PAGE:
• introduction of the “right to disconnect” (the right of an employee to negotiate the amount of time dedicated to sending and receiving work-related texts, phone calls, and emails outside regular working hours) and establishment by the employer of devices to regulate employees’ use of digital tools (id. art. 55); and
  • the validity of a company’s short-term economic difficulties as a basis for employee layoffs (id. art. 67).


This reform of French labor laws was adopted despite strong opposition, both within the Parliament and from labor unions and student organizations. (Anne-Aël Durand, Dix chiffres pour résumer le feuilleton de la loi travail [Ten Numbers to Summarize the Labor Bill Saga], LE MONDE (July 21, 2016).) Well over a million people signed a petition against the legislation, and 12 major demonstrations were organized to protest against it between March 9 and July 5, 2016. (Id.)  Opposition to the legislation within Parliament, including from the ranks of the ruling Socialist Party, caused the government to force it through, using a special constitutional provision that bypasses normal parliamentary voting procedures.  (French Labour Reforms: Government to Force Plan Through, BBC (May 10, 2016).)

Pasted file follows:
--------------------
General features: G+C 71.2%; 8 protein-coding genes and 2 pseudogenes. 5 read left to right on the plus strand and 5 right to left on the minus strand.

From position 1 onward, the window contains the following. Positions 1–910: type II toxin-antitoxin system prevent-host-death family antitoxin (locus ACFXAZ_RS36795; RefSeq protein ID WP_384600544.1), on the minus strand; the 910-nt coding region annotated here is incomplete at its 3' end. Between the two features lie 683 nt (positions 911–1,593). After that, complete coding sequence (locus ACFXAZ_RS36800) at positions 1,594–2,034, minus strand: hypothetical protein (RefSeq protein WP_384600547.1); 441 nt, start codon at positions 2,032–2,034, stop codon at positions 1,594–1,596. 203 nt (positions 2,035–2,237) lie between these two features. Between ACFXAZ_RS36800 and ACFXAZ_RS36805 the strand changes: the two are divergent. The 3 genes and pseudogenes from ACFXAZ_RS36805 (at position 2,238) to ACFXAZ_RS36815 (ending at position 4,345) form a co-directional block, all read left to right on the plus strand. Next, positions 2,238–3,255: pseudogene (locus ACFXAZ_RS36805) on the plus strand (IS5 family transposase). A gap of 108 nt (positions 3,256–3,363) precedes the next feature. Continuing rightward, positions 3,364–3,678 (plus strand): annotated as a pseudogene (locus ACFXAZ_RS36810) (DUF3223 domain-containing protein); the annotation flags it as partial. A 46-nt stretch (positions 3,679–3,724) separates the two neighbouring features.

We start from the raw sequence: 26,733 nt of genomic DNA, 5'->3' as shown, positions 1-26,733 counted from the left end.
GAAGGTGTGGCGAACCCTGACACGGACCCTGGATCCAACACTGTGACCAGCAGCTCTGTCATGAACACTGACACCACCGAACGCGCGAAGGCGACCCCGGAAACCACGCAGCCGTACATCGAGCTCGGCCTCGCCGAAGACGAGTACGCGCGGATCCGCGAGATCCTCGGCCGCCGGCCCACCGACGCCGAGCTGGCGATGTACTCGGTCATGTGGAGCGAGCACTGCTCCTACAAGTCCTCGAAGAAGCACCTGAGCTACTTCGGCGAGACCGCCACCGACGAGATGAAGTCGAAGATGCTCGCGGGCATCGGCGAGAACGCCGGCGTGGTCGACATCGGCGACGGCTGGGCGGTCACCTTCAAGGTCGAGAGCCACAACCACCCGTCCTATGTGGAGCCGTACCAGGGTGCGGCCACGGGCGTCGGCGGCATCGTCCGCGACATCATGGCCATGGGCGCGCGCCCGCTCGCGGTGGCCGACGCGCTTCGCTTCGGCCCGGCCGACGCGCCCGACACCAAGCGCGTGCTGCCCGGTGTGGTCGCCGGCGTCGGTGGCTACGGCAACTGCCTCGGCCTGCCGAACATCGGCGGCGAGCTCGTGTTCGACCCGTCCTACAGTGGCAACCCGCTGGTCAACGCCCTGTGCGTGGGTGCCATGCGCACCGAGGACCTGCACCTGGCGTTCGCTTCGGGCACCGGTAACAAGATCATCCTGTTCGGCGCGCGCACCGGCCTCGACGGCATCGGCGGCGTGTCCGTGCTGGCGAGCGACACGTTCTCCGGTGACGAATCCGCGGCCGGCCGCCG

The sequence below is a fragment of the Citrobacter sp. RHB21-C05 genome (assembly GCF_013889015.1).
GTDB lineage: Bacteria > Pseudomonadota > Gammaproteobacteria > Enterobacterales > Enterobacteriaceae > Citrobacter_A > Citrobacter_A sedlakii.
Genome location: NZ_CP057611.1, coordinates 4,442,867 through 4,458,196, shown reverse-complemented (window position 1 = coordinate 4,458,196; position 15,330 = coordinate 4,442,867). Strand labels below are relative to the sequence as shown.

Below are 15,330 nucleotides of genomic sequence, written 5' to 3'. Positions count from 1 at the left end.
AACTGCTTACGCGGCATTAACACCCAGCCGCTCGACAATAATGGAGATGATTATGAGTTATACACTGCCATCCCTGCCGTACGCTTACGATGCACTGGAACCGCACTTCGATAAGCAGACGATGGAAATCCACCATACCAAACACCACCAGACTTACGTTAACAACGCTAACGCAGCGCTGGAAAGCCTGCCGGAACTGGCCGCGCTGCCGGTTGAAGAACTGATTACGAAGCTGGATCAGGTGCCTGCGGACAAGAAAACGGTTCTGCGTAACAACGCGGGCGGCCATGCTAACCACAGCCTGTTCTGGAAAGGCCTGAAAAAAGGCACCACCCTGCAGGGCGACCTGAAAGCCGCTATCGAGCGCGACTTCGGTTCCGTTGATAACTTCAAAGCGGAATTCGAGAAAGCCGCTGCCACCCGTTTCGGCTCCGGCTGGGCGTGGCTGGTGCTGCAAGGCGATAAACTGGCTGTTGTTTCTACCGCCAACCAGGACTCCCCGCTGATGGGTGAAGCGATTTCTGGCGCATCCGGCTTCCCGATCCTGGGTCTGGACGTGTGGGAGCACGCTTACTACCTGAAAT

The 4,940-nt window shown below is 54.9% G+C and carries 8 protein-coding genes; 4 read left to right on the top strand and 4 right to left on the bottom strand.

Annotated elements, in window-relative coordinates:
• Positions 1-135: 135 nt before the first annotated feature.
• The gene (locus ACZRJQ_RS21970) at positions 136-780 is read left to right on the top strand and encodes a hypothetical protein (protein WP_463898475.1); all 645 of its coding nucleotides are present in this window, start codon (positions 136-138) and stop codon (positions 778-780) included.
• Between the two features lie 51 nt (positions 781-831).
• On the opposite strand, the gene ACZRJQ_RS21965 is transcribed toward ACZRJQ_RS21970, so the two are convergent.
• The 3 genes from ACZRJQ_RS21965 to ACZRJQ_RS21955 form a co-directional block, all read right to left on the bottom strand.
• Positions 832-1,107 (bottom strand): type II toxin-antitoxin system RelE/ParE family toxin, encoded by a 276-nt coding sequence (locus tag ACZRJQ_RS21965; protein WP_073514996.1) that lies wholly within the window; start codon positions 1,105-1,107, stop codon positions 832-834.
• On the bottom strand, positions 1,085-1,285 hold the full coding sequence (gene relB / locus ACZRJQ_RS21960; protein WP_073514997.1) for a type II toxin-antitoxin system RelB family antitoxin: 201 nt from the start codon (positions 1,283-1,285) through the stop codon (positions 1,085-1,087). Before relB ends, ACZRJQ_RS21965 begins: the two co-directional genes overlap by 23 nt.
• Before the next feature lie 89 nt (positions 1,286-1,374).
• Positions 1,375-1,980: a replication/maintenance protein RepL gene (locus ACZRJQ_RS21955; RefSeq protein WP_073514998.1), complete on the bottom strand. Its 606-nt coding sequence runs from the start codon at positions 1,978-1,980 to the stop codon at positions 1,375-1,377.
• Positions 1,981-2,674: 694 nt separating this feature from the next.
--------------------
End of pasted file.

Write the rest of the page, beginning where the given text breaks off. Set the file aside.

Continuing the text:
The main criticisms of the new law are that it may negatively affect workers’ rights and shift the balance of power of labor negotiations in favor of businesses. (Ousmane Cisse, Le projet de loi El Khomri et l’articulation des normes conventionnelles en droit du travail [The El Khomri Bill and the Structure of Conventional Norms in Labor Law], LES ÉCHOS (July 15, 2016).)  In contrast to these critiques, the government claims the new law will boost employment (French Labour Reforms: Government to Force Plan Through, supra) and the International Monetary Fund has given it a positive assessment, stating it “would be another step forward, increasing the scope for company-level labor agreements and reducing judicial uncertainty around dismissals.” (France: Staff Concluding Statement of the 2016 Article IV Mission, INTERNATIONAL MONETARY FUND (May 24, 2016).)